Here we are again in a New Year, and as I finish off my piece for this issue the 45th President of the United States is being sworn in, and a couple of days ago the Prime Minister told us that “Brexit was Brexit”, and it was likely to be hard! It remains to be seen exactly what flavour Brexit we will get, and in any event, it will take considerably longer than 2 years before we fully understand how the economy will fare outside the EU. Some things will undoubtedly change, but the UK has a long history of making the best of any situation, and in the long-term I’m sure we will be fine. There will be challenges, some domestic and, probably, more international. A number of European elections loom this year; and the rise of populism, which contributed to the EU referendum outcome and swept Donald Trump to US election victory, could pose a threat to the eurozone in the years to come.
I wait, with some trepidation, to see what the first months of Trump’s tenure will look like, but it would be a mistake to believe everything ‘The Donald’ says can ultimately be delivered. I suspect he will be unable to do many of the things he has said he intends to. However, he has already set in place measures to unravel the Affordable Care Act (Obamacare) and some of the environmental measures of which his predecessor was, rightly, proud. What he can do, of course, he will. The US will become more protectionist, although it is difficult to guess the speed or extent of this. But the budgetary conditions within which Trump will be operating are extremely difficult. In the UK the Chancellor described our public debt burden as “eye-watering”, and the situation in the US is very similar. There will be tax cuts and more public spending but the room for manoeuvre is as limited there as it is here.
It may well be a mistake to believe everything Trump says will happen, but the markets appears to have reached a different conclusion. What we have seen since Trump’s election seems to exaggerate what he can actually deliver. The new administration is likely to achieve slightly higher US growth than we would otherwise have seen and a stronger dollar, but not to the extent the markets’ reaction would suggest.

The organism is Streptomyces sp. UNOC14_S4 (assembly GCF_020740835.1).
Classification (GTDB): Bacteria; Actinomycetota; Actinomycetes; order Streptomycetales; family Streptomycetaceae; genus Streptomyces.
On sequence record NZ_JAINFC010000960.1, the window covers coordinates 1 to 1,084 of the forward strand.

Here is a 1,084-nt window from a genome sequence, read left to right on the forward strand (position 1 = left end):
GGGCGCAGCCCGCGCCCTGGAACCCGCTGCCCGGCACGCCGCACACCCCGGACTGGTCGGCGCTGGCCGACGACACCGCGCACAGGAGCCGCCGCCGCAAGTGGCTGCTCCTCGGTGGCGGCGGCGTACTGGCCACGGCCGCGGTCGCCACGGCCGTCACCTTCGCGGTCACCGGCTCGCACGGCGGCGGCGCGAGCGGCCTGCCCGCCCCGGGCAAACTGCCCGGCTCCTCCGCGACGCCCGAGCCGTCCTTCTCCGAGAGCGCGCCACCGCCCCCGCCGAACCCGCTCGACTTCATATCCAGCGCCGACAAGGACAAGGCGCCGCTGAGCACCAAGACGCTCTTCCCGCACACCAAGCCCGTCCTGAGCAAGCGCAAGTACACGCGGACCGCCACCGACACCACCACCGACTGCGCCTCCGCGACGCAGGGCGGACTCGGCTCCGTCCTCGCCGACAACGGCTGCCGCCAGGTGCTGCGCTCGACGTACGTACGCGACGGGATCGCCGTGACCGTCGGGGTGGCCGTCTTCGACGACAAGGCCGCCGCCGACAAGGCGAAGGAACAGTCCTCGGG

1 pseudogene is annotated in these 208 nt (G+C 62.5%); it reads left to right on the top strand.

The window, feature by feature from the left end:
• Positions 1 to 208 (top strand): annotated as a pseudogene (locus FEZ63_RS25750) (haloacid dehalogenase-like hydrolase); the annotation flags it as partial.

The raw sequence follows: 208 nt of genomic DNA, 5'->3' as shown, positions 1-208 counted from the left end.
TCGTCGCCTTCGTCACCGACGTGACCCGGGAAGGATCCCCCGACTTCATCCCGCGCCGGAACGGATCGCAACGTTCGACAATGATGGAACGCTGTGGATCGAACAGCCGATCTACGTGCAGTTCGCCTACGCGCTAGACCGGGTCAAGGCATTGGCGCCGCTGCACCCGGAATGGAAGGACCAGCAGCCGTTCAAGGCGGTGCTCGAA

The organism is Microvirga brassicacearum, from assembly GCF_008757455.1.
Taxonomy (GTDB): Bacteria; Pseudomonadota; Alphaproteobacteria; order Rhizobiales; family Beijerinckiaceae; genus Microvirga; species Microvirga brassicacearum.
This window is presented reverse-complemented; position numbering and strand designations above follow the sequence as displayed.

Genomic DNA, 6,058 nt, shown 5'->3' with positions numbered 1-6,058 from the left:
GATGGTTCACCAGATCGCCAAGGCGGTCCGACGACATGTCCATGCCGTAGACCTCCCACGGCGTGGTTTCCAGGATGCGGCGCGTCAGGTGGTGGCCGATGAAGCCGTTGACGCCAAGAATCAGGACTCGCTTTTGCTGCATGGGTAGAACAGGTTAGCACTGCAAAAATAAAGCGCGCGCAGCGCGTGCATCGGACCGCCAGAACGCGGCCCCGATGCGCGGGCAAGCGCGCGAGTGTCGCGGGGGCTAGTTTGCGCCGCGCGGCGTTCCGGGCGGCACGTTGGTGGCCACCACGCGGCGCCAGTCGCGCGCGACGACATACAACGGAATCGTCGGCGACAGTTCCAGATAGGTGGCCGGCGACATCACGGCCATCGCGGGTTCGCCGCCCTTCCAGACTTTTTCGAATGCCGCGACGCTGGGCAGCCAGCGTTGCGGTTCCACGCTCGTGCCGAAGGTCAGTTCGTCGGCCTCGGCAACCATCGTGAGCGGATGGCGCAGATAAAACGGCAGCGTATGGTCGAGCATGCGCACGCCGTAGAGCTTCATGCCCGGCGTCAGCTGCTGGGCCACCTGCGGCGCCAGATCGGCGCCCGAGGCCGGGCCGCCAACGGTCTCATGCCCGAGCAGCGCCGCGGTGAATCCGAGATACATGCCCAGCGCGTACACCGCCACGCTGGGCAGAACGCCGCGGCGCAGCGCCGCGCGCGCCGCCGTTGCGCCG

Looking globally, some of Trump’s policies may raise problems for emerging markets. A strong dollar has traditionally been bad news for the developing world and emerging economies also tend to be more trade reliant, so Trump’s more protectionist stance could be unfavourable for them. One potential beneficiary is, bizarrely, Russia. Who would have thought that there might potentially be a cosy relationship between their leaders? Still, I guess it might keep their fingers off ‘The Button’!
Before I slip off to hibernate for February, a couple of observations. We have just started to see indications of increases in Bond yields and, potentially, fixed-rate mortgages. This may be the year to lock-in value for the future. If you have mortgage commitments, or preserved pension benefits, the current financial climate may offer you fantastic opportunities to help secure the future and take advantage of what may be rare, or possibly once in a lifetime opportunities. Don’t sit on your hands, get advice.
Right, I’m off to find a couple of extra blankets, and a hot toddy. See you in the Spring.